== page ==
# Further S matrix clarifications

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## Main Question or Discussion Point

Hello! I attached a SS of the part of my book that I am confused about. So there they write the initial and final states in term of creation and annihilation operators, acting on the (not free) vacuum i.e. $|\Omega>$. So first thing, the value of the creation (annihilation) operators at $\pm\infty$ are not the same, right? They evolve in time with the full interaction hamiltonian, so differently from the free case they have different values in time. Second thing, the last line, if I understand it well, and plugging in the values for the initial and final states, would be $$<f|S|i>=<f|i>$$ Is this right? It looks like the S matrix does nothing here. What am I doing wrong? Thank you!

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A few sentences down Schwartz says the creation/annihilation operators are rotated by the interacting hamiltonian and so are different at different times t and t'.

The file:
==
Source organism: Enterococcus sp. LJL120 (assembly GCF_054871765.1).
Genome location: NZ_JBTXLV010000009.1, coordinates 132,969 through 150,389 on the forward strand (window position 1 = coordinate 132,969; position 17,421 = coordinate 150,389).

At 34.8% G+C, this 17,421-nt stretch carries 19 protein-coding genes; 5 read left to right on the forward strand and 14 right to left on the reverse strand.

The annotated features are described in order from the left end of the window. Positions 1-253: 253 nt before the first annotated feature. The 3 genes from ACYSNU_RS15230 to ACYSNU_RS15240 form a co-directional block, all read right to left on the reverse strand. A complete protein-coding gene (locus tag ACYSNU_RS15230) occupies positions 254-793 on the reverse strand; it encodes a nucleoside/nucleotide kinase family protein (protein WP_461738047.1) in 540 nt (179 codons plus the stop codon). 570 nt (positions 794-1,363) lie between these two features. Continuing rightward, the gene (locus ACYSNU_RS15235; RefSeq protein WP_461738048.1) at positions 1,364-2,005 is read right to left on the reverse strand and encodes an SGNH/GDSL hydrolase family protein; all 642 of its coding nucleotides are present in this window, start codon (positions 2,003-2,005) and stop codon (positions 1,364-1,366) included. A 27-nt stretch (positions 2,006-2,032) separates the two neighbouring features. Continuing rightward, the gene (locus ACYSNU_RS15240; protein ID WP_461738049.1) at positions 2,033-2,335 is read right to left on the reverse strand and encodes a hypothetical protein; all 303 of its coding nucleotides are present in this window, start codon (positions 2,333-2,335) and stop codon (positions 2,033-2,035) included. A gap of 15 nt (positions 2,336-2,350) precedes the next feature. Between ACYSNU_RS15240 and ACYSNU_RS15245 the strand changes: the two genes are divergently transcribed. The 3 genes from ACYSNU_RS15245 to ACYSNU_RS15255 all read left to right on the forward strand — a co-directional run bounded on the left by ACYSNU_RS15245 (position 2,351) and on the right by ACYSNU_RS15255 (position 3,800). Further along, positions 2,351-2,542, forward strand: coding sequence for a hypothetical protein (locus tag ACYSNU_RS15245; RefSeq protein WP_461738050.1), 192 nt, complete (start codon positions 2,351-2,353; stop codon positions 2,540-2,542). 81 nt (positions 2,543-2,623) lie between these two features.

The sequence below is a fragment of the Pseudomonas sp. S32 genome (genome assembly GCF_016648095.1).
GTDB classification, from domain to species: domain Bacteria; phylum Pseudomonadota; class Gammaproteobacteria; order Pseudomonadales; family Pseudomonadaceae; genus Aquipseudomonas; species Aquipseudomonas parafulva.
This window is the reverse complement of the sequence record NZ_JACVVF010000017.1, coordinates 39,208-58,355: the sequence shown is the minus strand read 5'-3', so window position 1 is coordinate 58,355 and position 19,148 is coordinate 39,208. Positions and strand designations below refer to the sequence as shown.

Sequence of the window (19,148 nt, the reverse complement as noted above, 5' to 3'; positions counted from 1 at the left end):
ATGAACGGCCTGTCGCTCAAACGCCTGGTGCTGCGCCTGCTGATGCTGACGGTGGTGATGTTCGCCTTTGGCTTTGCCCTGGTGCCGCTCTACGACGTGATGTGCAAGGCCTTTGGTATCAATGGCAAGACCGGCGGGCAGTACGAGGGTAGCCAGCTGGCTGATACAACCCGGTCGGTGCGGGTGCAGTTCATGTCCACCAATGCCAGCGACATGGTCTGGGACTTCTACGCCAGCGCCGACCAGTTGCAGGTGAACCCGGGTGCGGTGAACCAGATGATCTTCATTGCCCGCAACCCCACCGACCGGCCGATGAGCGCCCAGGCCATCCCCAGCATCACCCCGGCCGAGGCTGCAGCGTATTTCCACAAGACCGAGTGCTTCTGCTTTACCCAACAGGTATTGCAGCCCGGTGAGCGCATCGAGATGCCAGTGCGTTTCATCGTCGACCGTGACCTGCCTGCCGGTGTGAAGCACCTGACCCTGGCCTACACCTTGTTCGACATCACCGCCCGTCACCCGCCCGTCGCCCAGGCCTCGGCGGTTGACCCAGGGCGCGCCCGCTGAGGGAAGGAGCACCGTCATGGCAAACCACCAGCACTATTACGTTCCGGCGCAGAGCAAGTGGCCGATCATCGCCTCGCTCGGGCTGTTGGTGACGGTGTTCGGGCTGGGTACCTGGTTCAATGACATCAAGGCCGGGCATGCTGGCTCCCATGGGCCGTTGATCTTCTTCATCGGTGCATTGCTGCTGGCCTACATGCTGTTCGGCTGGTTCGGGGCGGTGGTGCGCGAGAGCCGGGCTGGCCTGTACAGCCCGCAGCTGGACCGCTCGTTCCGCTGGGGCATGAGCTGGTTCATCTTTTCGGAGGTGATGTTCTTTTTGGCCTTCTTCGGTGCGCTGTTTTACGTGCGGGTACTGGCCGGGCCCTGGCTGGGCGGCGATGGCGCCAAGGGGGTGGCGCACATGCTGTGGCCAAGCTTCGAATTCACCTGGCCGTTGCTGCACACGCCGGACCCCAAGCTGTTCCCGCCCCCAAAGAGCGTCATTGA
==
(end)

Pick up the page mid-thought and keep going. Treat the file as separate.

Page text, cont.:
The use of the $S$ in $<f|i>$ here is a bit confusing, compare to Srednicki.

A few sentences down Schwartz says the creation/annihilation operators are rotated by the interacting hamiltonian and so are different at different times t and t'.

The use of the $S$ in $<f|i>$ here is a bit confusing, compare to Srednicki.
Thank you for this! I am sorry I honestly didn't have time to go further yet. However, the creation/annihilation operators, don't they evolve with the full interaction hamiltonian? Shouldn't we have some terms of the form $e^{iHt}$ in between them, to evolve them between the 2 times? Why do we use the S-matrix and not the usual time evolution operator? Edit: I read the notes from the link you mentioned. He doesn't even mention the S matrix there... Also even if he uses the interaction theory he uses for the vacuum $|0>$ and not $|\Omega>$. Is his $|0>$ the ground state of the interaction theory? And what happens to the S matrix?

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Schwartz mentioned the dependence of the $a(t)$'s on $e^{iHt}$ on the same page and goes over the whole derivation in the next few chapters, e.g. I think he brings up $|\Omega >$ more in the next chapter, though I do not see where he explained why $S$ does not appear, he should have mentioned something like $S|in > = |out>$, $<out|in > = <in|S|in>$ somewhere, something analogous to slide 18 here.

George Jones
Staff Emeritus